Inslee: Over 620K acres burned, 2000+ COVID deaths to date

Wildfires

Washington governor described these as 'climate fires'

PORTLAND, Ore. (KOIN) — Gov. Jay Inslee said Washington has now passed 2,000 COVID-19 deaths while historic wildfires have burned more than 620,000 acres across the state.

Inslee discussed those numbers, current “oppressive” air quality and the effects of human-caused climate change in a press briefing on Monday.

Air quality in Wasington “remains unhealthy at best, hazardous at worse,” Inslee said. Air is at historically polluted levels, according to the ecology department. Inslee said data showed that last week saw more days of hazardous air quality than in any period since monitoring began in early 2000s.

Washington smoke information

Inslee said wildfires have burned more than 807,000 acres in 2020. More than 400 structures have burned to date, about half of which are homes, he said. In Central Washington, an estimated 200 miles of power transmission lines are down and many power poles have burned.

Officials are confident in their ability to contain the current wildfires and protect communities, Inslee said. Washington has freed up some resources to help other states — including Oregon — with their fire fighting efforts.

“It’s not a lot, but it is a gesture: we’re all in this together,” said Inslee.

The governor spoke about climate change and his frustrations with President Trump’s lack of urgency regarding the link between human-caused climate change and the current wildfires torching the West Coast.

“Our fire seasons are becoming more intense, it is clear,” he said.

Environmental officials say wildfire seasons are worsening due to changes in the climate, specifically decreases in humidity and drier grasslands and forests. These changes are, in Inslee’s words, “despite our investments in land management.”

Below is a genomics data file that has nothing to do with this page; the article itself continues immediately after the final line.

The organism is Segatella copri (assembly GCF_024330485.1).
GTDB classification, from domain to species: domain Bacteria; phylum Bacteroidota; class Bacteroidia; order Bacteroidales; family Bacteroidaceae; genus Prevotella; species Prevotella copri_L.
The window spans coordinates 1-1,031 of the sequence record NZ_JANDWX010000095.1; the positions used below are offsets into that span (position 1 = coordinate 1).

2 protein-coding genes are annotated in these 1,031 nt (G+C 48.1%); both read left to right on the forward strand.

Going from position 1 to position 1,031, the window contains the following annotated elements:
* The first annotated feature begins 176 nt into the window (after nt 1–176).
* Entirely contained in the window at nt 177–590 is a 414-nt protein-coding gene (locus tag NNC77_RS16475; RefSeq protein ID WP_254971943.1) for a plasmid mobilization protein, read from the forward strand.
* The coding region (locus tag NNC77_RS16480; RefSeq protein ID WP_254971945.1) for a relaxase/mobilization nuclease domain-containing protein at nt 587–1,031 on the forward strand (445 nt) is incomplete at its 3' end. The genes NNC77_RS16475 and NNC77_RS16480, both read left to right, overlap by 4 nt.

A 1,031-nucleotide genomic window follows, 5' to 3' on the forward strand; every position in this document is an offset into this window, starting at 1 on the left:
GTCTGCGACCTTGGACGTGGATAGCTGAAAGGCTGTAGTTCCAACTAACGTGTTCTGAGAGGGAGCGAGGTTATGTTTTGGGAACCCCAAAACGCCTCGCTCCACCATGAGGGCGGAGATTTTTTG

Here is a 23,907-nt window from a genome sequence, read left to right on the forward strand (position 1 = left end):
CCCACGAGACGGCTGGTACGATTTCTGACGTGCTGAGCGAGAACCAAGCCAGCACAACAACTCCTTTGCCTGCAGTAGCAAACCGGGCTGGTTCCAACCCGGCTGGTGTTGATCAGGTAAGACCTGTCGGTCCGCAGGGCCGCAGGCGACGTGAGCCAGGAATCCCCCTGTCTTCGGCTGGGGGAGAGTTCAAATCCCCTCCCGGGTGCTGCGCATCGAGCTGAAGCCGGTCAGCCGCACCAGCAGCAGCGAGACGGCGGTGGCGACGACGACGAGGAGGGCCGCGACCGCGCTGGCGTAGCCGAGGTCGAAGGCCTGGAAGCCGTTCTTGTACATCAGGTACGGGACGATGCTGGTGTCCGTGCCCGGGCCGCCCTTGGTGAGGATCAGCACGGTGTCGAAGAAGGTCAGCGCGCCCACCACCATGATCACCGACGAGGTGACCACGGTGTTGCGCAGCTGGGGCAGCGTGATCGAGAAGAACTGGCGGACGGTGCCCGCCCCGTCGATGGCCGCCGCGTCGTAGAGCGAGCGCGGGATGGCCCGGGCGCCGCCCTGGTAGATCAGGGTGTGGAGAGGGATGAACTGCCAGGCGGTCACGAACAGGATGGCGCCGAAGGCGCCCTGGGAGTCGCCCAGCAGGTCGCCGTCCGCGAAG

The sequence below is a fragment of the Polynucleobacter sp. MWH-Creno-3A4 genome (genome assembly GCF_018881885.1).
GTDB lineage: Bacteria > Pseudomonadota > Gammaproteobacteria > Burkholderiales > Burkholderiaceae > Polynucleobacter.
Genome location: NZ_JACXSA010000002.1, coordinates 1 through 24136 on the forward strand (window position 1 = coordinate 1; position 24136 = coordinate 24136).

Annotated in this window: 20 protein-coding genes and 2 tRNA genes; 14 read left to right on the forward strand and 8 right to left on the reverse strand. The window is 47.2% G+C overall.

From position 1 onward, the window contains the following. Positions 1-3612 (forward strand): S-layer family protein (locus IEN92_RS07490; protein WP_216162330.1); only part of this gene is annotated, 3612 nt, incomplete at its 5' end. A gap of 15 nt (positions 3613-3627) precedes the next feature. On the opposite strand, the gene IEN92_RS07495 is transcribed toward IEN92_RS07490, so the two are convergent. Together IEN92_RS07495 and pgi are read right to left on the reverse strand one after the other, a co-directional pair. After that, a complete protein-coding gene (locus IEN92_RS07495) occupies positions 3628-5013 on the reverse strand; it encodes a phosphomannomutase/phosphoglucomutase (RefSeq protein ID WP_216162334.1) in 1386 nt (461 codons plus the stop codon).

“It is outrageous to me to have a president to criticize states when the president himself cut budgets that could have been used to take care of national forests,” said Inslee.

Inslee said forest management is an important part but the federal government “needs to be a better partner” to address human-caused climate change.

Washington officials say they expect more droughts and worse wildfire seasons in the future.

At his last press conference on September 11, Inslee said 14 large fires are burning in the state and are the most damaging in state history, except for 2015.

“These are not just wildfires. They are climate fires. And we can not, and we will not vendor our state and expose people to have their homes burn down and lives lost because of climate fires,” he said.

“We need to act and put people to work building clean energy jobs to fight climate change.”

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